The New York Times Book Review - Sonali Deraniyagala
…deeply unnerving and gorgeously tender at its core…Family Life is devastating as it reveals how love becomes warped and jagged and even seemingly vanishes in the midst of huge grief. But it also gives us beautiful, heart-stopping scenes where love in the Mishra family finds air and ease…I found Family Life riveting in its portrayal of an immigrant community's response to loss…But where Family Life really blazes is in its handling of Mrs. Mishra's grief. Sharma is compassionate but unflinching as he tells of this mother's persistent and desperate efforts to cope over the years.
Publishers Weekly
★ 12/09/2013
The immigrant experience has been documented in American literature since those first hardy souls landed at Plymouth, and as the immigrants keep coming, so too do their stories. Sharma (An Obedient Father), who acknowledges the autobiographical elements in his new novel, tells a simple but layered tale of assimilation and adaptation. The Mishras come to America in the late-1970s, the father first, in the wake of new U.S. immigration laws and the Indian Emergency, when the narrator, Ajay, is eight, and his brother Birju is 12. There are lovely scenes of their life in Delhi before they leave, the mother making wicks from the cotton in pill bottles, the parade of neighbors when their plane tickets to America arrive. Sharma captures the experience for Ajay of being transported to a different country: the thrill of limitless hot water flowing from a tap; the trauma of bullies at school; the magic of snow falling; watching Birju, the favored son, studying hours each day and spending entire weekends preparing for the entrance exam at the prestigious Bronx High School of Science. Then a terrible tragedy irreparably alters the family and their fortunes. Sharma skillfully uses this as another window into the Indian way of accepting and dealing with life. A loving portrait, both painful and honest. (Apr.)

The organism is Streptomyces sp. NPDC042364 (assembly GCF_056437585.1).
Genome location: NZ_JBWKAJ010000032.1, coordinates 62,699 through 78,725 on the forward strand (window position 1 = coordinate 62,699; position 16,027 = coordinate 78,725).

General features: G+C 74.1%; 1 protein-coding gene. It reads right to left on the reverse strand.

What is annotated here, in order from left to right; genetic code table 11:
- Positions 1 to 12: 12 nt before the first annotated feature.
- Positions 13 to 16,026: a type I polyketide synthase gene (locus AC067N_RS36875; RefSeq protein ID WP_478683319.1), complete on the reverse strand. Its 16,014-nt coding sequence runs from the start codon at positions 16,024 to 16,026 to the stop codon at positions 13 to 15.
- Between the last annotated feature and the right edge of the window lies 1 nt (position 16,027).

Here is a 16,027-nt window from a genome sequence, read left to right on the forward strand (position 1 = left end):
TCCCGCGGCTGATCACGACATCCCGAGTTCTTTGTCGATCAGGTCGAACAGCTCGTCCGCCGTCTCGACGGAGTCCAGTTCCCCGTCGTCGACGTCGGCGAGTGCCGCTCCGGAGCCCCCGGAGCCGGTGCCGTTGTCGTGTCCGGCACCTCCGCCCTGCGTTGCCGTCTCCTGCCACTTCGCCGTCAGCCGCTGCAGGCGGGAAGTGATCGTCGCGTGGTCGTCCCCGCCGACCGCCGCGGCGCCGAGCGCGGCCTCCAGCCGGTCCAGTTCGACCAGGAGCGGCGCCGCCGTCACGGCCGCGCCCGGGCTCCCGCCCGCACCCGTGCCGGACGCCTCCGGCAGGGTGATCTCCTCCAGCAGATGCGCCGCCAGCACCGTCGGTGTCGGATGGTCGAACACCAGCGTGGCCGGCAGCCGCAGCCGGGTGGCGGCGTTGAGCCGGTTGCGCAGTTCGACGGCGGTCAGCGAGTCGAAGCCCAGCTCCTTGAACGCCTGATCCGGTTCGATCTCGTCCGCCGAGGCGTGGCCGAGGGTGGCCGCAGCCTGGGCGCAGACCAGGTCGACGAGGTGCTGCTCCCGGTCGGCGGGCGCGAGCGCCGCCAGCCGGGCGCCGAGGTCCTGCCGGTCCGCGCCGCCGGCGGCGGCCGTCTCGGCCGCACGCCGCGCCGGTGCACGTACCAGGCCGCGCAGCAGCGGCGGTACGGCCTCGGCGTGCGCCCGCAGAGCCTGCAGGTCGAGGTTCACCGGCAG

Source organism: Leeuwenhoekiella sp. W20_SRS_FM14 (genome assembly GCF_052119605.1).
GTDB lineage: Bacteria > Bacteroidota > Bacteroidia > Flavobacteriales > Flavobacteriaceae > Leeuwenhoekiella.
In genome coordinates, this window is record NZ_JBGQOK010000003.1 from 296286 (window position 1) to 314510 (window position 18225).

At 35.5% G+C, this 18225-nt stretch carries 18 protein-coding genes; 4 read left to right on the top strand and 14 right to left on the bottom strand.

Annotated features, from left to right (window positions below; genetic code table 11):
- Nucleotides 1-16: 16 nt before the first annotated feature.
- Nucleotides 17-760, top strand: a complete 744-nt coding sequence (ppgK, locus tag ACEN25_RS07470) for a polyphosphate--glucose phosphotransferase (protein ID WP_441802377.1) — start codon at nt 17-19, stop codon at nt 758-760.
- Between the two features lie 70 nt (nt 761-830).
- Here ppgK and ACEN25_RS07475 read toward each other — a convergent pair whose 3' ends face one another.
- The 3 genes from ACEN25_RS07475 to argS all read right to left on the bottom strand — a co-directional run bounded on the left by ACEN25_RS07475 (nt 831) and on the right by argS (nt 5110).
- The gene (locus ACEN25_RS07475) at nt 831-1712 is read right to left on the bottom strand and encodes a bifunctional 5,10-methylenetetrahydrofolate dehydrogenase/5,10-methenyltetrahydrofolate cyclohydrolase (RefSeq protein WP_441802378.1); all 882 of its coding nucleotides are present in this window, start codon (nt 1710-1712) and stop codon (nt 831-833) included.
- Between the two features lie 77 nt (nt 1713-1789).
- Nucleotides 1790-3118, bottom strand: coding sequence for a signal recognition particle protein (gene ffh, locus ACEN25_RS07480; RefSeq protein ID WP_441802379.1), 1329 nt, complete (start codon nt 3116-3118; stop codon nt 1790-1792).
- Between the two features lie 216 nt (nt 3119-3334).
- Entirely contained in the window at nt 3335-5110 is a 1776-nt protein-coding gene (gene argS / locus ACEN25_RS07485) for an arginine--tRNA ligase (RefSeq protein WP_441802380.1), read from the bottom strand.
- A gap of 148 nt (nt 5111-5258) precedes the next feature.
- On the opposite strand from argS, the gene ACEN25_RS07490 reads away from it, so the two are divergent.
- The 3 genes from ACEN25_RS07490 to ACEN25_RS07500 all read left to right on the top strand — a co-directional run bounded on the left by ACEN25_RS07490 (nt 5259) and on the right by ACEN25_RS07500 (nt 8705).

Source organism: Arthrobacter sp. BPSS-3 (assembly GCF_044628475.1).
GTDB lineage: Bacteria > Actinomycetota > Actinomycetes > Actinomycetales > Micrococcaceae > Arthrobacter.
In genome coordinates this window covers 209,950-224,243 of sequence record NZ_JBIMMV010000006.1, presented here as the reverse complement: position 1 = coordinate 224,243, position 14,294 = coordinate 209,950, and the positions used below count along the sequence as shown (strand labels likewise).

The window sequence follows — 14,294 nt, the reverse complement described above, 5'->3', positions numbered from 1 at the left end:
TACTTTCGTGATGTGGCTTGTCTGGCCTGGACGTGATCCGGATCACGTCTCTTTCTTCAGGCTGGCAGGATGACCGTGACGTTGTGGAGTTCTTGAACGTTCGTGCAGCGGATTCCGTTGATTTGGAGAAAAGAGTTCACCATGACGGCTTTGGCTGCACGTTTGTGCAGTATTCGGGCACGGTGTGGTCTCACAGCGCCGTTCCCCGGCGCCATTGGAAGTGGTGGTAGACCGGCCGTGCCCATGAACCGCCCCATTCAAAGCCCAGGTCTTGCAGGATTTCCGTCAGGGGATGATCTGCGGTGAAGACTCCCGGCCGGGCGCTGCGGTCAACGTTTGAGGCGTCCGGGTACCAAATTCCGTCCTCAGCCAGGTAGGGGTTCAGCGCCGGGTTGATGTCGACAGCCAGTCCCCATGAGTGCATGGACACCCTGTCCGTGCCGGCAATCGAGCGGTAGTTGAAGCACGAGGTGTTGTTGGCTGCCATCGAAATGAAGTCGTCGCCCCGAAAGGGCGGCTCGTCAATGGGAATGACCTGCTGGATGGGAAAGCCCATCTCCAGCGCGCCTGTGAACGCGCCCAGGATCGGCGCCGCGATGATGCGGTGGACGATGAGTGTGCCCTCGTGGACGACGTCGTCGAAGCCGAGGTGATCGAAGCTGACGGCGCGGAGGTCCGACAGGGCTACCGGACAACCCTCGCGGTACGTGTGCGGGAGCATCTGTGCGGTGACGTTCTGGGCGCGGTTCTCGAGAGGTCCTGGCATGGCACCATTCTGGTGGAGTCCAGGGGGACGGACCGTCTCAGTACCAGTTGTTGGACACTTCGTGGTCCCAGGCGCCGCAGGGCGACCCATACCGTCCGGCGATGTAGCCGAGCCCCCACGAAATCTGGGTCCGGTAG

Mohsin Hamid
“This is a wonderful novel by an excellent writer. Akhil Sharma's unsentimentality has the effect of making his writing uncommonly touching.”
Nell Freudenberger
“An immigrant story like no other: funny and dark, unrelenting and above all, true.”
Darin Strauss
“Sharma's authority is mesmerizing and fun, and you’ll read Family Life in one enthralled go.”
Jayne Anne Phillips
“This uncompromising testament to the human cost of love is exhilarating in its intelligence and unerring perception.”
Gabe Hudson
“Miraculous, heartbreaking, courageous, and awe-inspiring.”
Amie Barrodale - Vice
“If you're the betting type, put money on it: National Book Award, Pulitzer, and the Book Critic Circle-thingy. Akhil's in the running for a hat trick.”
Sonali Deraniyagala - The New York Times Book Review
“Riveting… Sharma is compassionate but unflinching.”
Lorin Stein - Paris Review
“I cannot think of a more honest or unsparing novelist in our generation.”
Molly Langmuir - Elle
“Bracingly vivid… Has the ring of all devastatingly good writing: truth.”
Meg Wolitzer - NPR
“[F]ine and memorable.”